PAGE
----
St. Anne, Patroness of Detroit
St. Anne was named by the Vatican as the patron saint of the Archdiocese of Detroit. We honor the mother of the Blessed Virgin Mary and prayerfully ask for her intercession.
One may pray to any saint for any intention, but a patron saint is seen as the particular advocate for a chosen place or activity.
St. Anne is the mother of the Blessed Virgin Mary. Though she is not mentioned by name in the Bible, we know of her through early Christian writings, the most important of which is the Protoevangelium of James, written in about 150 A.D.
We are told that Anne, the wife of Joachim, was advanced in years before her prayers for a child were answered. An angel appeared and told her she would conceive a child who "shall be spoken of in all the world."
St. Anne's feast day is celebrated on July 26. She is known as the patron saint of equestrians, housewives, women in labor, cabinet-makers, and miners.
Devotion to St. Anne became popular in the Christian East by the fourth century, and that tradition later spread to the Christian West. When the French began to colonize modern-day Quebec, they brought their devotion to St. Anne with them—asking for her protection in the New World.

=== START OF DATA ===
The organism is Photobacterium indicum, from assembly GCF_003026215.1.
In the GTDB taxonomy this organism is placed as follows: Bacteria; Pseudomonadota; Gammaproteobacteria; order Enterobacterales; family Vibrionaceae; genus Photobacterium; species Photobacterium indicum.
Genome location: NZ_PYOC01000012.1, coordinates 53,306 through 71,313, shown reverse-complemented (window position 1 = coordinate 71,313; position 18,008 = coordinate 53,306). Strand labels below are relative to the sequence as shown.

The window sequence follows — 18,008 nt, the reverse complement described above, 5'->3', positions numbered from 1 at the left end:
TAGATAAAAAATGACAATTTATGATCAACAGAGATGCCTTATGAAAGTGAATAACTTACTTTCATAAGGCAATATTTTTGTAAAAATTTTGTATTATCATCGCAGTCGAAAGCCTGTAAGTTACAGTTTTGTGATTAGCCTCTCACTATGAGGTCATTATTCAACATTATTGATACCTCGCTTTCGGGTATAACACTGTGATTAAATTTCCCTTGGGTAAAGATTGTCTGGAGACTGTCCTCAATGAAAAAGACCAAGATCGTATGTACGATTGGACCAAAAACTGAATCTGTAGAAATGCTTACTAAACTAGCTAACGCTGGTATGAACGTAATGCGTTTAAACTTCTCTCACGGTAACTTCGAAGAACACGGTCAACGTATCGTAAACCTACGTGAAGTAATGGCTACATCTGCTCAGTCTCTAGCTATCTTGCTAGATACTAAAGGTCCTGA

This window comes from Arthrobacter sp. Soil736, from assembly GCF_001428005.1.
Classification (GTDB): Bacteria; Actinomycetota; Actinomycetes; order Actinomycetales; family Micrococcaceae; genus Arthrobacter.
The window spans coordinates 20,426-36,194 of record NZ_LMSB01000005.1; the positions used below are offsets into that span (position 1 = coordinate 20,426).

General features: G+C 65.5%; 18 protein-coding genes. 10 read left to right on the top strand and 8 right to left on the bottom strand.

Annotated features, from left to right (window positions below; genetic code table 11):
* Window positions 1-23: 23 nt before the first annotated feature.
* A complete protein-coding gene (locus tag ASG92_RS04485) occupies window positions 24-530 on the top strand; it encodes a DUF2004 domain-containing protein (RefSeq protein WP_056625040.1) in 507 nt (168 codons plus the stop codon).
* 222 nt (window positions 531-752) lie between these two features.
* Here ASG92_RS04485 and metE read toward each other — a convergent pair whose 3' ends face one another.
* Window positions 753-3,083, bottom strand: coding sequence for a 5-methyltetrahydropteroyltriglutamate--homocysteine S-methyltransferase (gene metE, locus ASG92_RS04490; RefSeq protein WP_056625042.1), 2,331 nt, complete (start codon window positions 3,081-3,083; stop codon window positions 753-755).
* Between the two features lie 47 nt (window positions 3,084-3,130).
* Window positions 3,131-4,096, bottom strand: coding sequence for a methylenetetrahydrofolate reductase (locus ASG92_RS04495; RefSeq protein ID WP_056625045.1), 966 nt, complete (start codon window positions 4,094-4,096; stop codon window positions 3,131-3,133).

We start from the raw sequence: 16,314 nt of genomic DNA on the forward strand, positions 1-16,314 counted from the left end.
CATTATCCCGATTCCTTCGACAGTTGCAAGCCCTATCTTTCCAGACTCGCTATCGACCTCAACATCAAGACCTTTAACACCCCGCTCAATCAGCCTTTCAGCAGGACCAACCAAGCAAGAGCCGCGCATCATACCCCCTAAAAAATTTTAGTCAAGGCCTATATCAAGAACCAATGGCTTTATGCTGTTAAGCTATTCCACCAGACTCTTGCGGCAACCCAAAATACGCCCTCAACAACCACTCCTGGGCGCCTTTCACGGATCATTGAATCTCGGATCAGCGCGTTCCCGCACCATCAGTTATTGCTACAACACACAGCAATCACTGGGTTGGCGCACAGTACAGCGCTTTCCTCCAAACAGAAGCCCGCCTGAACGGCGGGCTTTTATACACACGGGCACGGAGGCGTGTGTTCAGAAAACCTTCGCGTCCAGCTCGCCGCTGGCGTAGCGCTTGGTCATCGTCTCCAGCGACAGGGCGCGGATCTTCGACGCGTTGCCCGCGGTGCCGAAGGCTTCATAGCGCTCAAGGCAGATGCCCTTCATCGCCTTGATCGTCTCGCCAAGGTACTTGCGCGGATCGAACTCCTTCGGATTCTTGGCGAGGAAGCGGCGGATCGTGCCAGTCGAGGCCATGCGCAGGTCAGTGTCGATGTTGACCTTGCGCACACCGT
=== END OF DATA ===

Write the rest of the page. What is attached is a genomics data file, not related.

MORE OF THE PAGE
This devotion was planted on the banks of the Detroit River by the original French-Canadian settlers. Two days after Antoine de la Mothe Cadillac landed with 51 others in what is now downtown Detroit on July 24, 1701, they celebrated Mass and began construction of a church named after Saint Anne.
Today, Ste. Anne de Detroit Church is the second oldest continually operating parish in the United States. As is now recognized by the Holy See, the church of Detroit was placed under St. Anne's protection from its very founding.